The new launch adds a further complication to the deadlocked negotiations with the U.S. and peace talks between the North and South. Weapons experts claim that Saturday’s test may have involved a new, more advance type of short-range missile that in theory could carry a nuclear warhead, Joshua Berlinger, Yoonjung Seo and Sophie Jeong report at CNN.

“North Korea’s newest missile appears similar to advanced Russian design,” Geoff Brumfiel explains at NPR.

U.S.-CHINA RELATIONS

U.S. Secretary of State Mike Pompeo has warned Britain that American intelligence sharing could be risked by allowing Chinese telecommunications giant Huawei to be part of Britain’s new cellular network. Pompeo told a press conference in London that “China steals intellectual property for military purposes,” Stephen Castle reports at the New York Times.

“The United States has an obligation to ensure that … places where American information is, places where we have our national security resident … operate inside trusted networks,” Pompeo said in London. Reuters reports.

Huawei Chief Financial Officer Meng Wanzhou intends to seek a stay of her extradition proceedings, with her spokesperson commenting that “the criminal case against Miss Meng is based on allegations that are simply untrue,” Meng faces charges related to Iran sanctions violations, AFP reports.

The extradition stay is sought partly in light of statements by President Trump about the case, which Meng’s lawyers claim amount to political abuse and disqualify the U.S. from pursuing the matter in Canada. Evan Duggan and Karen Freifield report at Reuters.

OTHER DEVELOPMENTS

The U.S. will need to keep counterterrorism forces in Afghanistan until there is no insurgency left in the country, Chairman of the Joint Chiefs of Staff General Joseph Dunford said during a congressional hearing yesterday, suggesting a longstanding military presence in the country even after more than 17 years of war. The U.S. is currently in talks with the Taliban insurgents to seek an end to the conflict, Reuters reports.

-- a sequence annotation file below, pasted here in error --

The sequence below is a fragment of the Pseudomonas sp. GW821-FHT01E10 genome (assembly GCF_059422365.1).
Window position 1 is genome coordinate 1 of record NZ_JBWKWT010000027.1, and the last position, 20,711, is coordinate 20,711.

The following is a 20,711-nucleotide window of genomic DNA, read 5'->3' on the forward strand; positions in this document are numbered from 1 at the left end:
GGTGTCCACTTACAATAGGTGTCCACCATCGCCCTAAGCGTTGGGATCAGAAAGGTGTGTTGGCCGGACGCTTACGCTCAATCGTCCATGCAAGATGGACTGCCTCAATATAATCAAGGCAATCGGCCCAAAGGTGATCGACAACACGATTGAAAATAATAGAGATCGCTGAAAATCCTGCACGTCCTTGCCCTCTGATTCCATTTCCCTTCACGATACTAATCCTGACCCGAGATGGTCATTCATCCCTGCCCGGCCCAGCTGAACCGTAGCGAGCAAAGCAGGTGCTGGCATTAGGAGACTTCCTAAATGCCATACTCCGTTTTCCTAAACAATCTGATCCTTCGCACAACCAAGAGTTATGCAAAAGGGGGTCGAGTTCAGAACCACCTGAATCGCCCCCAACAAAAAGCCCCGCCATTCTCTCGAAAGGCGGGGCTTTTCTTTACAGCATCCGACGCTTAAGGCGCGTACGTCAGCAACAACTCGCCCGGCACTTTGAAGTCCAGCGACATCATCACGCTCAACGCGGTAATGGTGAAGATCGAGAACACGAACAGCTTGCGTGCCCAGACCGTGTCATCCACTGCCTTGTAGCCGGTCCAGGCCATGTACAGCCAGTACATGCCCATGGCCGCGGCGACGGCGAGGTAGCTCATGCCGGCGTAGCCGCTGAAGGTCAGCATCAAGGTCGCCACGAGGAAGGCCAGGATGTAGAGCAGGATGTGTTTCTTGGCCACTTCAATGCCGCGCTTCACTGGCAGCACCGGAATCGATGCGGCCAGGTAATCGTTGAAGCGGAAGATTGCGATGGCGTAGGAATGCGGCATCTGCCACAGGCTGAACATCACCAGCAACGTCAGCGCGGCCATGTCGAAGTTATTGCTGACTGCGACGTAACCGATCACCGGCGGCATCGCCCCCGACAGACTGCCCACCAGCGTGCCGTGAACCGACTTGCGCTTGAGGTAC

Sen. Angus King (I-Maine) and Rep. Mike Gallagher (R-Wis.) announced yesterday that they will lead the newly established Cyberspace Solarium Commission (C.S.C.): a group of government and industry officials that will work to create a report on how to defend the U.S. in cyberspace. Maggie Miller reports at the Hill.

The Trump administration’s proposed plan to create a new Space Force could increase annual Pentagon costs by $1 billion to nearly $2 billion and require one-time startup costs of $2 billion to nearly $5 billion, the nonpartisan Congressional Budget Office (C.B.O.) announced in a report released yesterday. The estimate comes as acting Secretary of Defense Patrick Shanahan called the previously floated $2 billion price tag “overstated” earlier in the day, Ellen Mitchel reports at the Hill.

U.S. Secretary of State Mike Pompeo has postponed a scheduled visit to Greenland because he needs to return directly to Washington from London, the State Department announced today. Reuters reports. 

About the Author(s)

Robbie Stern

Associate News Editor at Just Security and Senior Legal Fellow at JUSTICE, a law reform and human rights organization based in the UK - Follow him on Twitter (@robbieguystern).

Nat O'Connell

Assistant News Editor at Just Security and Legal Fellow at JUSTICE, a law reform and human rights organization based in the UK - Follow her on Twitter (@oconnellnat).